Bona fide

If you read our post on ‘bona fides‘ you might think we were card-carrying members of the Latin Preservation Society. Well, bona fide will throw water on that hot theory.

The term bona fide has become thoroughly Americanized. It means ‘genuine’ or ‘authentic’ or ‘qualified’, and it is almost always pronounced this way:

bah-na f-eye-d

Sometimes the ‘o’ is long:

boh-na f-eye-d

Almost never is it pronounced as originally intended:

boh-na fee-day

Why not the latter? It has been trampled underfoot, a fate that might await many of the words in this blog.

These benefits result in worldwide tax savings for a U.S. citizen only if the individual is a bona fide permanent resident of the island under U.S. tax rules. An individual must satisfy stringent requirements, which require sustained physical presence on the island, to qualify as a bona fide resident of either the USVI or Puerto Rico. – JD Supra

What if you said “boh-na fee-day permanent resident”? It sounds like a legal reference, and perhaps it is intended as one. It no longer sounds natural; we have been worn down.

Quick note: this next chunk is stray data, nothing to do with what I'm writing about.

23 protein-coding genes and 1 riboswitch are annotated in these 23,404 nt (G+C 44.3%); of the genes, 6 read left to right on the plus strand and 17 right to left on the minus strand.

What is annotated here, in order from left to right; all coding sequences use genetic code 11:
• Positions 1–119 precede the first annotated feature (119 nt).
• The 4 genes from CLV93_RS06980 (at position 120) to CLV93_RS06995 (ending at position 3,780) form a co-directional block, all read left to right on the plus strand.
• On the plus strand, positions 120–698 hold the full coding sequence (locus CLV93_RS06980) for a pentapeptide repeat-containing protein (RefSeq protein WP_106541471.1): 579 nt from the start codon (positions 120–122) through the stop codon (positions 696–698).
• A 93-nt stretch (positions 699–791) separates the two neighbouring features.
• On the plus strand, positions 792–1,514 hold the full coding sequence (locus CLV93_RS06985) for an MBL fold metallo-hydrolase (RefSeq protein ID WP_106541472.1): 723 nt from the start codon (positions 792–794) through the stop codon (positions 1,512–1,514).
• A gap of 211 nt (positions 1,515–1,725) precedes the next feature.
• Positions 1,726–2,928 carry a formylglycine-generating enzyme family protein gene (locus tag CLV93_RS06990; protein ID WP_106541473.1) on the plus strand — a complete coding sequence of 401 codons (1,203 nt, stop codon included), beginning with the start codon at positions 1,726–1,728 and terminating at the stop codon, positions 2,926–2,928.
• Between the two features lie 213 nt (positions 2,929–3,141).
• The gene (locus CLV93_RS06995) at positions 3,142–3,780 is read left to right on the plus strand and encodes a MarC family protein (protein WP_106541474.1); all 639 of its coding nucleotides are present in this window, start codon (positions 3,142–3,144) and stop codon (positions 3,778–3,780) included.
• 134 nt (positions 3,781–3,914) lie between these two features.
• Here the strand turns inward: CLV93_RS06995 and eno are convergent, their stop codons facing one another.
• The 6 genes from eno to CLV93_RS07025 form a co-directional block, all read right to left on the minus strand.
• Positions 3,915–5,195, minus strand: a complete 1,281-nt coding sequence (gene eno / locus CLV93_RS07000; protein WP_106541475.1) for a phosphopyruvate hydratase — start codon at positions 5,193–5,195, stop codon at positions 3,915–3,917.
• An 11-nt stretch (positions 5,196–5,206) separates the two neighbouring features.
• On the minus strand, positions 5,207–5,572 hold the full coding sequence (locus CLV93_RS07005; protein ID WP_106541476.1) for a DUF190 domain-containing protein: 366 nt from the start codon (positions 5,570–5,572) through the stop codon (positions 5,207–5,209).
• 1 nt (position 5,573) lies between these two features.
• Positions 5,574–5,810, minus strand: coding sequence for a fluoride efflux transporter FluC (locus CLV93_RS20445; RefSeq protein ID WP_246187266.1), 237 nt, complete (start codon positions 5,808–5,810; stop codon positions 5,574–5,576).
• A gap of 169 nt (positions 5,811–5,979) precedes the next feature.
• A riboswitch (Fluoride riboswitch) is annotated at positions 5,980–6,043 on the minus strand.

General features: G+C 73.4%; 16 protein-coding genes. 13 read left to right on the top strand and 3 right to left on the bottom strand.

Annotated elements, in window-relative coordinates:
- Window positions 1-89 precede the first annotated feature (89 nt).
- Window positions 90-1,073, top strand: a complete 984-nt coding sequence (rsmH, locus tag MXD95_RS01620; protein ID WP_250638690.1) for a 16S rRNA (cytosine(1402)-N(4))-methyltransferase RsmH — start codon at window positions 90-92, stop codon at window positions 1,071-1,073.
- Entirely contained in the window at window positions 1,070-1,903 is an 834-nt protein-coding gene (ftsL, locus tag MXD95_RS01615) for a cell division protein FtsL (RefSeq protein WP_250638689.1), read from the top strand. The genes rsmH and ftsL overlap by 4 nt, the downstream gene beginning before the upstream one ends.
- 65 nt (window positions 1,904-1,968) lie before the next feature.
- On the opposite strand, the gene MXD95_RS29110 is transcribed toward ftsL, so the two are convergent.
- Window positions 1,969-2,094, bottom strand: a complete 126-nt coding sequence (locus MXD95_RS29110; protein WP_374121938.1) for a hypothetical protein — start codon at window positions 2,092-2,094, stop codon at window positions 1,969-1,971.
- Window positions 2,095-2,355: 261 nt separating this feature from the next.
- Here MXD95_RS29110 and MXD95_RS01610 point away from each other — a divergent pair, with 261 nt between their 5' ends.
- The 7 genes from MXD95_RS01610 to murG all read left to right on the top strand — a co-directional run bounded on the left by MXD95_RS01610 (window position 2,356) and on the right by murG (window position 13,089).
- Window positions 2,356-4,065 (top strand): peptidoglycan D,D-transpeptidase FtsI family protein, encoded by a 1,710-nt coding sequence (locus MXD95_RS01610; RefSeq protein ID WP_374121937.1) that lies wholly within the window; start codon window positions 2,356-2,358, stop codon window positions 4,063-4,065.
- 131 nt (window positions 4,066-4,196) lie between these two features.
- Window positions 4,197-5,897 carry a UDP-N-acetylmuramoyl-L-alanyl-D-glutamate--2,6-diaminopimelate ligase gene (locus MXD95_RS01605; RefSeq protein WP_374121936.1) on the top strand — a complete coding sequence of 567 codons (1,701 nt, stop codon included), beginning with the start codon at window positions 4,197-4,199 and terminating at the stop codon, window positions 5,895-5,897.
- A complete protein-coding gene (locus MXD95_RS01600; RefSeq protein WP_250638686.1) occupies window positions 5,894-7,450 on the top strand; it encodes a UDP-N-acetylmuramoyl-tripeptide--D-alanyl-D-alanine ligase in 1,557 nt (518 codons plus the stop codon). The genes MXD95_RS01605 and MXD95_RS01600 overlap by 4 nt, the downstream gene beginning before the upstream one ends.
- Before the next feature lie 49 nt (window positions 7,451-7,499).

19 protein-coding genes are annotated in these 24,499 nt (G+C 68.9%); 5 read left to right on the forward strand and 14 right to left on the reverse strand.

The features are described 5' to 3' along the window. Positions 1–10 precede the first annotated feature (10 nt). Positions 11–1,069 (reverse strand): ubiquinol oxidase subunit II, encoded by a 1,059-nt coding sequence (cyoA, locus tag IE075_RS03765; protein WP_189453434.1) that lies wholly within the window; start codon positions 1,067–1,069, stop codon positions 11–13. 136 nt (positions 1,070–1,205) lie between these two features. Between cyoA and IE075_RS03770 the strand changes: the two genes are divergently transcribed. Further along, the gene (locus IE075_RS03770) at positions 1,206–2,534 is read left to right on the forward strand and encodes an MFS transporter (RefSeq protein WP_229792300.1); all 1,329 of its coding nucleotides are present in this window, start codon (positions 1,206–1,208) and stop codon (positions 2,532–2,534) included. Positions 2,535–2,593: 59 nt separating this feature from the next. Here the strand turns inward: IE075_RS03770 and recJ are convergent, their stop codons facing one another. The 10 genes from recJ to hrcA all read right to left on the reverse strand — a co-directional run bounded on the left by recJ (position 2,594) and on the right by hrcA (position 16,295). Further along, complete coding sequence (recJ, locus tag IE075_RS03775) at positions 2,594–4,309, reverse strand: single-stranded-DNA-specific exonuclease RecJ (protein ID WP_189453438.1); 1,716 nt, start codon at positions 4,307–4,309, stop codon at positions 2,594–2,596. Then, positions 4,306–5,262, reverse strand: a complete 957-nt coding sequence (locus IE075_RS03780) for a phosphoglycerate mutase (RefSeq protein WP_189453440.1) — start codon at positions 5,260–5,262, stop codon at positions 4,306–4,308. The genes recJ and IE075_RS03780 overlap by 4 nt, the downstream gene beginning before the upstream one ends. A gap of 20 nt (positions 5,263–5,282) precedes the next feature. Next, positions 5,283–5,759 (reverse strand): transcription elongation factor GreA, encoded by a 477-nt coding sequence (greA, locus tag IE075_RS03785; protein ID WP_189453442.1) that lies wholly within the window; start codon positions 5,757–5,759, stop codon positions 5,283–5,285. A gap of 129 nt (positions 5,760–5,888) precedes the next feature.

Try using the thoroughly Latin pronunciation here:

The band’s first album, 1985’s We Care a Lot, was issued on the indie label Mordam and generated a bona fide hit with the anti-anthem title track. – Cleveland Scene

It just doesn’t work. You would sound like an Italian journalist new to the staff (nothing wrong with that), even though you had lived in Cleveland all your life. No, it simply has to be bah-na f-eye-d. Otherwise the Charlatans would stumble over the phrase below:

Oh, the old man gathers up his suitcase,
And heads for the sun,
Me, I’m looking for some bona fide treasure
And its dumb, dumb, dumb, dumb – The Charlatans

And that would be dumb, dumb, dumb, dumb.